Meet the Parent Plaintiffs of Wright v. New York
My daughter was a victim of New York’s ‘seniority over quality’ rule. Our kids deserve the best teachers, not just those who have been in the classroom the longest.
Mona Pradia, Mother of three from Rochester, NY
Wright v. New York
In New York, students and their families have been calling for common-sense changes to lifetime teacher employment laws for years. They know that while fixing these laws won’t solve all the problems facing their schools, students won’t get the great teachers they deserve until schools can replace those who aren’t up to the job without facing years of court battles.
Unfortunately, politicians and union leaders in New York haven’t listened. Even newly passed education laws in the State continue many of the same policies that have failed students and their families for decades.
Partnership for Educational Justice is helping students and their parents take their fight to the courts, challenging the outdated laws that keep them from getting the great teachers and great schools they deserve. In 2014, nine brave families filed complaint with Supreme Court for the State of New York in Albany County specifically challenging the statutes that grant lifetime job protection to 99% of all teachers, mandate quality-blind teacher layoffs, and require overly expensive and lengthy bureaucratic processes to replace teachers who are ineffective or harmful.
Roadblocks in Schools
Unfortunately, a tangle of antiquated laws in New York grant teachers what amounts to lifetime job protection, meaning they are entitled to continue teaching even if they perform poorly year after year. While created with good intentions, these laws ignore the critical importance of teachers. In practice, the laws also make it all but impossible for schools to replace those who are not up to the job.
Here’s how it works.
After only a few years in the classroom, almost all teachers earn “tenure.” With tenure, teachers gain extensive job protections—so extensive, in fact, that schools have to navigate a nearly endless bureaucratic maze to replace even the worst performing teachers.
All told, it can take up to 18 months and cost taxpayers $250,000 to replace a single poorly-performing teacher. Principals must spend hours filling out paperwork and attending hearings.
In New York City, the largest school system in the state, a total of 61 teachers – averaging 6 out of the city’s 78,000 teachers per year, or 0.008% of the city’s teaching force – were formally replaced because of poor performance over an entire decade from 1997 to 2007. Next to the two-thirds of New York students who aren’t reading or doing math at grade level, it’s obvious that the numbers don’t add up.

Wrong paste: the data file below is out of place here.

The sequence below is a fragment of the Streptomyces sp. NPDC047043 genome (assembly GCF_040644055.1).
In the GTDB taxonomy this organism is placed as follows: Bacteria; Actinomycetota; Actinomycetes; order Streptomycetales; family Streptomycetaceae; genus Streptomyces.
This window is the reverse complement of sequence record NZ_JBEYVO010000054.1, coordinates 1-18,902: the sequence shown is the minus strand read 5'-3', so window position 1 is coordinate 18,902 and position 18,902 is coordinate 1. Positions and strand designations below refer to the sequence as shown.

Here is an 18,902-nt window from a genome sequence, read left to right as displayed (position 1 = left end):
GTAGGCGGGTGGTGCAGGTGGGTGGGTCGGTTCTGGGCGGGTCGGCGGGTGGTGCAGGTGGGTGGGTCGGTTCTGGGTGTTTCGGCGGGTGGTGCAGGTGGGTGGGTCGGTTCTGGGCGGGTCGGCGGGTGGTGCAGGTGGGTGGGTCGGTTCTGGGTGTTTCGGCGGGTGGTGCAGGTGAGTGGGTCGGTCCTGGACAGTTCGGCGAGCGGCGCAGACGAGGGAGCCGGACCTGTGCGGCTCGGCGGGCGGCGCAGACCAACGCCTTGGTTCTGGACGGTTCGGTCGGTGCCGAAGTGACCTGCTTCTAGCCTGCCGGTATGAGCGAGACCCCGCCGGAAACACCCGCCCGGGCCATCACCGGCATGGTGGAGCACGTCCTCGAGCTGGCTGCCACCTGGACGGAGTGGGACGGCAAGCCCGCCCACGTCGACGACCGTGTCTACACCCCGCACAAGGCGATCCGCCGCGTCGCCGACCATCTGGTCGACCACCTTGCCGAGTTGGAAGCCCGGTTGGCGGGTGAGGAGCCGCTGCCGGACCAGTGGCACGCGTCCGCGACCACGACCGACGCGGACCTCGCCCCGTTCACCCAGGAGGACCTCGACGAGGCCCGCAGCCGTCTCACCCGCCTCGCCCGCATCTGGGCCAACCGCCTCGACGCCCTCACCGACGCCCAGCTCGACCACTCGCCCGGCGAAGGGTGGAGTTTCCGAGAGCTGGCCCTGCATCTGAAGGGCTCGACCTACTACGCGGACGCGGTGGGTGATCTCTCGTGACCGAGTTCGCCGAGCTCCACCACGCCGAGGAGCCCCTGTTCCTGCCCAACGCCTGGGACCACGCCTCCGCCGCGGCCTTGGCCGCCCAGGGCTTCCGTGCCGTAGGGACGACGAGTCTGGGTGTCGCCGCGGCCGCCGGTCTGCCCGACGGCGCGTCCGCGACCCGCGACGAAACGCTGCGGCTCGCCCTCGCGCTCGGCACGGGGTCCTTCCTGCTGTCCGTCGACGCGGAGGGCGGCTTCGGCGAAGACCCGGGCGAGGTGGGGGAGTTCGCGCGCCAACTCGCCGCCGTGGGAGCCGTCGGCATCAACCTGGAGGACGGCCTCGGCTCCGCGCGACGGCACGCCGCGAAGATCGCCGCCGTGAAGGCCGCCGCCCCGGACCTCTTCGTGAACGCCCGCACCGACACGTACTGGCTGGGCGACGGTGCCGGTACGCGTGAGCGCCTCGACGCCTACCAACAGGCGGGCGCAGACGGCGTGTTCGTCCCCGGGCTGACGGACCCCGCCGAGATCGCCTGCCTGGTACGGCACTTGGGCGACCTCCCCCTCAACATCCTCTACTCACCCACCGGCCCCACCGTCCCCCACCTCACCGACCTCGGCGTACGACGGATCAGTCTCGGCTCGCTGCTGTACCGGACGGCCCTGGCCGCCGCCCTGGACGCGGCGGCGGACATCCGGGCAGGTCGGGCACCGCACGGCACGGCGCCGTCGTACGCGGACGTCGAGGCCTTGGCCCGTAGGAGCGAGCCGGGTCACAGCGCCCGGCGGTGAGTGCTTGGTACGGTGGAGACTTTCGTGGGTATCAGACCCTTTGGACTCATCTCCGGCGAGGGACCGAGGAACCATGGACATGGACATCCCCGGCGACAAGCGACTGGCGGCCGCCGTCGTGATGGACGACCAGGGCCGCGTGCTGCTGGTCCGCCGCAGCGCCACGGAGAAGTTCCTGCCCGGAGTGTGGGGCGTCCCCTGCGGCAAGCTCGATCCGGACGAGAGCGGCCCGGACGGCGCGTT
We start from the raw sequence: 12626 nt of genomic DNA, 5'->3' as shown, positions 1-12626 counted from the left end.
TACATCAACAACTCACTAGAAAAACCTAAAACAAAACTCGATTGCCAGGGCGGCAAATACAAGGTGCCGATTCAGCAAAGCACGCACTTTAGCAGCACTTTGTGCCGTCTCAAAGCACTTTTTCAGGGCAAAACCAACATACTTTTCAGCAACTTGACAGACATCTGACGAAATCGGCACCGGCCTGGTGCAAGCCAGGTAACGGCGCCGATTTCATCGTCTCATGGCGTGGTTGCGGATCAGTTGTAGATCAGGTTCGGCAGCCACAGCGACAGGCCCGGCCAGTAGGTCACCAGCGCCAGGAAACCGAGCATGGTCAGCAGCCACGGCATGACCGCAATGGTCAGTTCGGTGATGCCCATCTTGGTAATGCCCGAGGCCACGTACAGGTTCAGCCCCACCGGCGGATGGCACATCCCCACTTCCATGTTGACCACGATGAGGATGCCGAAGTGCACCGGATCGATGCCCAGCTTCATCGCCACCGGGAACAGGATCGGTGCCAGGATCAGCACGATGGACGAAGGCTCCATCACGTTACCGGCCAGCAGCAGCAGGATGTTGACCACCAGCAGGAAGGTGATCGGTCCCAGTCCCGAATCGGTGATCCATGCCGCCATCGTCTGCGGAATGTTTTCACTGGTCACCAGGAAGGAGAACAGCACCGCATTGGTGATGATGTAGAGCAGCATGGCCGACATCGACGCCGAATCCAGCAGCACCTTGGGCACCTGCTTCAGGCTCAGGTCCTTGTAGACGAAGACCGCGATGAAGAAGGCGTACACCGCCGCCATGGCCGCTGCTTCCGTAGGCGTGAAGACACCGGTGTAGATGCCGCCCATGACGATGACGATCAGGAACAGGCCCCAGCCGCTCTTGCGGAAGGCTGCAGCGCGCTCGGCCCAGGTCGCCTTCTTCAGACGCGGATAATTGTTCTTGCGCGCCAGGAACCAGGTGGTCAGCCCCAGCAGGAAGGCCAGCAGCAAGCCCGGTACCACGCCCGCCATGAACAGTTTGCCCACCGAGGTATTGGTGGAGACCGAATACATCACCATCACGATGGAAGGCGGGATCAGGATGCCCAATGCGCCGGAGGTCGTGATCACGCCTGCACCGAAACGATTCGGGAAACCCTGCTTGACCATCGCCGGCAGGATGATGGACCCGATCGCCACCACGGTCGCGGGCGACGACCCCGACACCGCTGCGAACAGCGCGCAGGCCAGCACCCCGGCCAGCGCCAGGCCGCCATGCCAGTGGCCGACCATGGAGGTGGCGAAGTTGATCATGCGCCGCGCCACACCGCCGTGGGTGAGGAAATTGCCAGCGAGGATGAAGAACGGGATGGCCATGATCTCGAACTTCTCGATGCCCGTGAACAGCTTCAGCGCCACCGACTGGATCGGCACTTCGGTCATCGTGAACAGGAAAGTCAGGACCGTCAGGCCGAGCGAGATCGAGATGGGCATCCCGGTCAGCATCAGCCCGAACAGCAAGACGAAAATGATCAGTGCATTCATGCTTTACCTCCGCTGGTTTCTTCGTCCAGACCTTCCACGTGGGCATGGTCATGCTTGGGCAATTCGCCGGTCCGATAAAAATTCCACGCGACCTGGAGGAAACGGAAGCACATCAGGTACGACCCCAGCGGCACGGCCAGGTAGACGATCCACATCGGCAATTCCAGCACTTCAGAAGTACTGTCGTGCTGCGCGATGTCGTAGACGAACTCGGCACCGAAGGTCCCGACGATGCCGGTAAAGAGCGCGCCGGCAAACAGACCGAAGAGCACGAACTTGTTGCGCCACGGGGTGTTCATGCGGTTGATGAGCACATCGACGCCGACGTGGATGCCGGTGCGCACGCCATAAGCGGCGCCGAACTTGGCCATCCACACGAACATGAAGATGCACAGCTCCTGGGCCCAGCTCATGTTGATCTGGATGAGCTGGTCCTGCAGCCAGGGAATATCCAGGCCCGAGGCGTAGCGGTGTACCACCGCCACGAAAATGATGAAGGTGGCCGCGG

Lack of Control
Teachers who failed to receive a satisfactory rating, missed entire weeks of work, or even physically abused students can remain in the classroom over the objections of their schools.
To make matters worse, New York’s antiquated laws make it illegal for schools to keep their best teachers when layoffs become necessary. The state requires a quality-blind approach to layoffs that considers only years of service - and completely ignores job performance. This means that during tough economic times, schools are forced to cut some of their best teachers even as they keep ineffective teachers who happen to have worked in the district longer.
The result is that schools are powerless to build strong teaching teams, and far too many students every year find themselves stuck in classrooms led by ineffective teachers. It’s a problem that affects families in every corner of the state, but the sad truth is that the students who need great teachers the most - those who grow up in low-income communities - are often the least likely to get them.
A great education starts with great teaching. Decades of research have proven that teachers have a greater impact on student learning than any other factor a school can control. In fact, even one year with a great teacher can transform students’ lives, giving them a better chance to graduate from college and earn a higher salary, and making them less likely to become teenage parents. The key to giving New York’s students the education they deserve is putting the best possible teachers in every classroom.
Partnership for Educational Justice is grateful to have the support and counsel of law firm Kirkland & Ellis, where a team of talented and mission-driven attorneys are donating their services pro bono to ensure all students in New York have access to the great teachers they deserve.
CLICK HERE TO READ PEJ’S REPORT – Cracks in the System: How New York’s Outdated Tenure Laws are Protecting the Jobs of Ineffective Teachers at the Expense of Students
Click here to read all the legal filings